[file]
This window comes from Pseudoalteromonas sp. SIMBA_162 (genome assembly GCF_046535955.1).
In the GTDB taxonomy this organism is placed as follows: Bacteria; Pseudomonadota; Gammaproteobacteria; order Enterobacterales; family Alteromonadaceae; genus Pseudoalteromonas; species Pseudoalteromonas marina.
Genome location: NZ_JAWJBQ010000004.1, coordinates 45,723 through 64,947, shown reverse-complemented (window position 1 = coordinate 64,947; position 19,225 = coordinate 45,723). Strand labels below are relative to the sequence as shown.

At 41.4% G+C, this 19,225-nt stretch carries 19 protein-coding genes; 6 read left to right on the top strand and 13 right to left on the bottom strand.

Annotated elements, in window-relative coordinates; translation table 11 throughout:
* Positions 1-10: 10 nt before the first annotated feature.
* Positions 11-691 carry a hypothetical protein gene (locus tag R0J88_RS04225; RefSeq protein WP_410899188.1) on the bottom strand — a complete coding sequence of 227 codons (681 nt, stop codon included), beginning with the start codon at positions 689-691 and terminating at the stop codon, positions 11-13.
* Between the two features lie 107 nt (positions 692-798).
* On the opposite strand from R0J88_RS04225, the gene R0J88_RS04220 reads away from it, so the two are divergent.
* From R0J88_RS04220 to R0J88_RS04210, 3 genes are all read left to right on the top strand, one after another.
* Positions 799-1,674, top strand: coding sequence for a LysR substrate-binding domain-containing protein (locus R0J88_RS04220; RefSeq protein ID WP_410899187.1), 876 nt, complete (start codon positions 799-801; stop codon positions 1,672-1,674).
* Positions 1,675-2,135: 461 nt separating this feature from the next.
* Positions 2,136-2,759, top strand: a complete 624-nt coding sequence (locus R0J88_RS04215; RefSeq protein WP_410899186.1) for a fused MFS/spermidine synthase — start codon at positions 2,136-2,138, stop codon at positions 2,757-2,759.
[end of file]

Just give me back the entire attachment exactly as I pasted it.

This window comes from Pseudoalteromonas sp. SIMBA_162 (genome assembly GCF_046535955.1).
In the GTDB taxonomy this organism is placed as follows: Bacteria; Pseudomonadota; Gammaproteobacteria; order Enterobacterales; family Alteromonadaceae; genus Pseudoalteromonas; species Pseudoalteromonas marina.
Genome location: NZ_JAWJBQ010000004.1, coordinates 45,723 through 64,947, shown reverse-complemented (window position 1 = coordinate 64,947; position 19,225 = coordinate 45,723). Strand labels below are relative to the sequence as shown.

At 41.4% G+C, this 19,225-nt stretch carries 19 protein-coding genes; 6 read left to right on the top strand and 13 right to left on the bottom strand.

Annotated elements, in window-relative coordinates; translation table 11 throughout:
* Positions 1-10: 10 nt before the first annotated feature.
* Positions 11-691 carry a hypothetical protein gene (locus tag R0J88_RS04225; RefSeq protein WP_410899188.1) on the bottom strand — a complete coding sequence of 227 codons (681 nt, stop codon included), beginning with the start codon at positions 689-691 and terminating at the stop codon, positions 11-13.
* Between the two features lie 107 nt (positions 692-798).
* On the opposite strand from R0J88_RS04225, the gene R0J88_RS04220 reads away from it, so the two are divergent.
* From R0J88_RS04220 to R0J88_RS04210, 3 genes are all read left to right on the top strand, one after another.
* Positions 799-1,674, top strand: coding sequence for a LysR substrate-binding domain-containing protein (locus R0J88_RS04220; RefSeq protein ID WP_410899187.1), 876 nt, complete (start codon positions 799-801; stop codon positions 1,672-1,674).
* Positions 1,675-2,135: 461 nt separating this feature from the next.
* Positions 2,136-2,759, top strand: a complete 624-nt coding sequence (locus R0J88_RS04215; RefSeq protein WP_410899186.1) for a fused MFS/spermidine synthase — start codon at positions 2,136-2,138, stop codon at positions 2,757-2,759.